OOS 38-5 - A phast-er framework for integrating invasions: The state factor model

Thursday, August 11, 2011: 9:20 AM
15, Austin Convention Center
Jacob N. Barney, Plant Pathology, Physiology, and Weed Science, Virginia Tech, Blacksburg, VA

Invasive species have been a topic of ecological interest since Darwin’s Beagle voyage when he noted “introduced plants which have become common throughout whole islands in a period of less than ten years”, which now cause tremendous environmental and economic damage worldwide. Charles Elton is credited with formalizing the field of invasion ecology in 1958 with the publication of The Ecology of Invasions by Animals and Plants, though we remain mired in complexity without common direction even today. In the past two decades multiple hypotheses have been proposed to explain why the vast majority of introduced species remain benign components of the landscape, while a minority become aggressive invaders. Despite these advances in understanding, no single thesis has universal explanatory power across the multitude of invaders or systems, much less lead to rational control strategies. In response to the increasingly bloated “marketplace of theories,” we have adapted a framework that organized soil science and plant ecology in the previous century to unify biological invasions. The state factor framework integrates phenomenological variables into a quantifiable system based on the theory that specific components of invasions exist and together determine the characteristics of the invasive species.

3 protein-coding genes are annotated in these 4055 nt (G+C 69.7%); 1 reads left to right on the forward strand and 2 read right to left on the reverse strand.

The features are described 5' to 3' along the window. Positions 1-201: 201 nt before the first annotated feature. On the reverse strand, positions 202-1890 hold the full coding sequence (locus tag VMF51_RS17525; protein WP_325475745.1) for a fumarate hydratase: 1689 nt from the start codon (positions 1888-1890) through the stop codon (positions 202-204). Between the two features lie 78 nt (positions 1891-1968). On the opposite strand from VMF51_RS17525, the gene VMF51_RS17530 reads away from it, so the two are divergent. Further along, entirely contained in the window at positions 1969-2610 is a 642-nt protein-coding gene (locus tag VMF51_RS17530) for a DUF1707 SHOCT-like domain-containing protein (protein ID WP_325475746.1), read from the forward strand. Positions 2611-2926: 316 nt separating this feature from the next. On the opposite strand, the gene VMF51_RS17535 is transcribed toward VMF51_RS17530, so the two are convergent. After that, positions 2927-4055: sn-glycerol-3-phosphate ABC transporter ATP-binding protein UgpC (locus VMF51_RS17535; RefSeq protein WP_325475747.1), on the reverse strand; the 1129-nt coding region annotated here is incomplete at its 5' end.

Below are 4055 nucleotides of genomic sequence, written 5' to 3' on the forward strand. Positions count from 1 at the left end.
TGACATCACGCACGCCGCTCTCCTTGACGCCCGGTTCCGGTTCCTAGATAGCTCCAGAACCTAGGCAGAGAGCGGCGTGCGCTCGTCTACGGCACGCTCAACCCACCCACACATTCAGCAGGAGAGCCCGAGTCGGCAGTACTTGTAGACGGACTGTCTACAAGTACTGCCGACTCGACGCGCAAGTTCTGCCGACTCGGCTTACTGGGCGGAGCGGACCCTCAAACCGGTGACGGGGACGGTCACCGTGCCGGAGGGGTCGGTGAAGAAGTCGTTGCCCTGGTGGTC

Just as Hans Jenny identified that soils are a result of climate, organisms, topography, parent material, and time, we have identified five state factors that together comprise the variation associated with any quantifiable characteristic of a biological invasion (i): propagule pressure (p), the introduced habitat (h), the invasive species autecology (a), the source environment (s), and time since introduction (t). The “phast” factor-function allows variance accounting and hypothesis testing via partial differential equations for factors of interest. This accounting bypasses the need to suggest that any component (eg, allelopathy, lack of natural enemies) is singly causal in a particular invasion. Knowledge gaps are quickly elucidated with using a phast-factor matrix, which can drive research priorities. The complexity of biological invasions can only be fully realized with an appropriate framework, which phast attempts to do using the elegant framework of state factors.

Copyright © . All rights reserved.
Banner photo by Flickr user greg westfall.